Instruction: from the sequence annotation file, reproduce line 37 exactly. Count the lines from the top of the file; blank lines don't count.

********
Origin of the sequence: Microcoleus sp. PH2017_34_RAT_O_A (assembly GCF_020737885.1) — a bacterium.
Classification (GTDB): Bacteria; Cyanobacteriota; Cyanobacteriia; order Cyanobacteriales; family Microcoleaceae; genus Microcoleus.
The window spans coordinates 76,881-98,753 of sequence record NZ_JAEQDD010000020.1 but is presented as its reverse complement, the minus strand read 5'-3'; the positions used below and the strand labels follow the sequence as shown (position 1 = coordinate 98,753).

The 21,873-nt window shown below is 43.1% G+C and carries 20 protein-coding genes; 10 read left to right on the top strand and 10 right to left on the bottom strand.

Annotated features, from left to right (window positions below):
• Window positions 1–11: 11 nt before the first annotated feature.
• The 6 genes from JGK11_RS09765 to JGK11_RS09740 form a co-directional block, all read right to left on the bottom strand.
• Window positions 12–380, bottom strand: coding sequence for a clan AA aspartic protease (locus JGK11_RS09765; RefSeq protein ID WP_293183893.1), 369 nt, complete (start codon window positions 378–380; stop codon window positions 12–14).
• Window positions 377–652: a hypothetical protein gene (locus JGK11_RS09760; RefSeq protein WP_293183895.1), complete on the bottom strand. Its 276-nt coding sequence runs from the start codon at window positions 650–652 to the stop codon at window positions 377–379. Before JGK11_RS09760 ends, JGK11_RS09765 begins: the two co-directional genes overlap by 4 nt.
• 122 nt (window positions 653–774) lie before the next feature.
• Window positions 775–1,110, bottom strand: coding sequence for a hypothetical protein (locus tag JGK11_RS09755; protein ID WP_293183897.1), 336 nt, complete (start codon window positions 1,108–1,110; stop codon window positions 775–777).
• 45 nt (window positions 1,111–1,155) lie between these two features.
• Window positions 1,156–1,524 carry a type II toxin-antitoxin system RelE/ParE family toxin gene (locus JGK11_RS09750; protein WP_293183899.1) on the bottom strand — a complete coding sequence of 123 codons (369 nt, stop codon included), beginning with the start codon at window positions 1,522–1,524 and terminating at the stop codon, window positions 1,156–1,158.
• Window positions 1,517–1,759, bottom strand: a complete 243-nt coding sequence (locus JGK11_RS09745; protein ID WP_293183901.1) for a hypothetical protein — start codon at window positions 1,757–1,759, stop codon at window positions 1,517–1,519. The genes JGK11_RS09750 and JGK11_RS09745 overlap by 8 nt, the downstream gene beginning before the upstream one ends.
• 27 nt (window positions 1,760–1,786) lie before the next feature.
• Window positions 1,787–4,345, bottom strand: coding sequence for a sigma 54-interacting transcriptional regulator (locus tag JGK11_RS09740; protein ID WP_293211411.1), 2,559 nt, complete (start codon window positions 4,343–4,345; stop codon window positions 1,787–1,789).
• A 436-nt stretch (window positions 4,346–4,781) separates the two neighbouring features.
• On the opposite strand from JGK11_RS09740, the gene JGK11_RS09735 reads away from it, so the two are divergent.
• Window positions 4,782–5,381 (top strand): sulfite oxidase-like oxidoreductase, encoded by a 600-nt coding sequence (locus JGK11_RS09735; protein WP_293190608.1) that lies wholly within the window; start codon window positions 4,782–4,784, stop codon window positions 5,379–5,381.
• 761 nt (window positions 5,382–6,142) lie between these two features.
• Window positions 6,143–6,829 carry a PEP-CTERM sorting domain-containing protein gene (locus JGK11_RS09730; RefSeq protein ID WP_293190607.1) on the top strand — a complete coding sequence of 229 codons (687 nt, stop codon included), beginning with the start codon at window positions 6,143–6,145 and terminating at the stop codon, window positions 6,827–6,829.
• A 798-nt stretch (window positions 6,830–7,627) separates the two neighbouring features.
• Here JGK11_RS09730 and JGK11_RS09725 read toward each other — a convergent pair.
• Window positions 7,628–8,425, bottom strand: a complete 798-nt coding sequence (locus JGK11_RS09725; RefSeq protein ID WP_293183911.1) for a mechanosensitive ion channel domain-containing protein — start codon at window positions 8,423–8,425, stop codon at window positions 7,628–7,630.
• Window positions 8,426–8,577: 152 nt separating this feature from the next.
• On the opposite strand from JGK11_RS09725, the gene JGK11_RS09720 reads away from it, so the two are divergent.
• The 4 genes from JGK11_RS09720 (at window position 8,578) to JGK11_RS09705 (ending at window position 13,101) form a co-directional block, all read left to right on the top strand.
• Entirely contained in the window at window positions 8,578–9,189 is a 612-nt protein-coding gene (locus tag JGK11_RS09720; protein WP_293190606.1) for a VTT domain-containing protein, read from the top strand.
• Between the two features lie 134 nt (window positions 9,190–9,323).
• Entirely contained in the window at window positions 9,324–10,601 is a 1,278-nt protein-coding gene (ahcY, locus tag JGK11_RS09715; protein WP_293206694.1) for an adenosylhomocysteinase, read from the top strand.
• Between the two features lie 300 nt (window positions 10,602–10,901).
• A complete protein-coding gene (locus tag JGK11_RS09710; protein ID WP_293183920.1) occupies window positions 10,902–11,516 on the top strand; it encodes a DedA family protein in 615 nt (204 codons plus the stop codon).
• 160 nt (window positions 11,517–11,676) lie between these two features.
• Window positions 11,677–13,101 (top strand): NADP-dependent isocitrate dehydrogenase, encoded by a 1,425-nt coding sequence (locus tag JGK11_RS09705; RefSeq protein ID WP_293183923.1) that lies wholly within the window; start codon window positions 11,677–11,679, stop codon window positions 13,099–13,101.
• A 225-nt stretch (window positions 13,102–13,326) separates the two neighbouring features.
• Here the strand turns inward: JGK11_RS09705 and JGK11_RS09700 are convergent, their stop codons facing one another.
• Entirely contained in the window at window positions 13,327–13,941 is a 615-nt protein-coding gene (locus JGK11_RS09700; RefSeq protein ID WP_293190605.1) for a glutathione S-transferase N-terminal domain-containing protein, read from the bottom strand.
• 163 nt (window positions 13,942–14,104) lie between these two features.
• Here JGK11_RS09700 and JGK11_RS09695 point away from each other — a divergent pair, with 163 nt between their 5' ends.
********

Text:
• Entirely contained in the window at window positions 13,327–13,941 is a 615-nt protein-coding gene (locus JGK11_RS09700; RefSeq protein ID WP_293190605.1) for a glutathione S-transferase N-terminal domain-containing protein, read from the bottom strand.